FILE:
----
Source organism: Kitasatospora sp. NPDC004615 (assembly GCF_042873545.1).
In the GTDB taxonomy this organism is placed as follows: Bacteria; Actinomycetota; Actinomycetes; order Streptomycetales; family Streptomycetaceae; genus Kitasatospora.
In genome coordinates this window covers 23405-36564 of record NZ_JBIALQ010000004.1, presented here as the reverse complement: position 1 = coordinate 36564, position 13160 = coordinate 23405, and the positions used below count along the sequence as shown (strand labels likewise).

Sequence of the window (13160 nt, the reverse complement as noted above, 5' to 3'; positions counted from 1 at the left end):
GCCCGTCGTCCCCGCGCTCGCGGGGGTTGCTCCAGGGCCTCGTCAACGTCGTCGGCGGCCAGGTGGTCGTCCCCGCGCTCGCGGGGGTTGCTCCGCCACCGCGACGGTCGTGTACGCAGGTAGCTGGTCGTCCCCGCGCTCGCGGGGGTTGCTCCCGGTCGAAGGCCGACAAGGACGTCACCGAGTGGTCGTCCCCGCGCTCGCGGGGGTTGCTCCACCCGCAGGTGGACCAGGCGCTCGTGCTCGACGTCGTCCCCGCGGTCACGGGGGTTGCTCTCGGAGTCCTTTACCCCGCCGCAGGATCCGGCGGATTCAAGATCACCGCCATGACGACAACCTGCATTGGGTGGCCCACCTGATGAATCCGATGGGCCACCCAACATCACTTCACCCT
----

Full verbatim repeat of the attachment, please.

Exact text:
Source organism: Kitasatospora sp. NPDC004615 (assembly GCF_042873545.1).
In the GTDB taxonomy this organism is placed as follows: Bacteria; Actinomycetota; Actinomycetes; order Streptomycetales; family Streptomycetaceae; genus Kitasatospora.
In genome coordinates this window covers 23405-36564 of record NZ_JBIALQ010000004.1, presented here as the reverse complement: position 1 = coordinate 36564, position 13160 = coordinate 23405, and the positions used below count along the sequence as shown (strand labels likewise).

Sequence of the window (13160 nt, the reverse complement as noted above, 5' to 3'; positions counted from 1 at the left end):
GCCCGTCGTCCCCGCGCTCGCGGGGGTTGCTCCAGGGCCTCGTCAACGTCGTCGGCGGCCAGGTGGTCGTCCCCGCGCTCGCGGGGGTTGCTCCGCCACCGCGACGGTCGTGTACGCAGGTAGCTGGTCGTCCCCGCGCTCGCGGGGGTTGCTCCCGGTCGAAGGCCGACAAGGACGTCACCGAGTGGTCGTCCCCGCGCTCGCGGGGGTTGCTCCACCCGCAGGTGGACCAGGCGCTCGTGCTCGACGTCGTCCCCGCGGTCACGGGGGTTGCTCTCGGAGTCCTTTACCCCGCCGCAGGATCCGGCGGATTCAAGATCACCGCCATGACGACAACCTGCATTGGGTGGCCCACCTGATGAATCCGATGGGCCACCCAACATCACTTCACCCT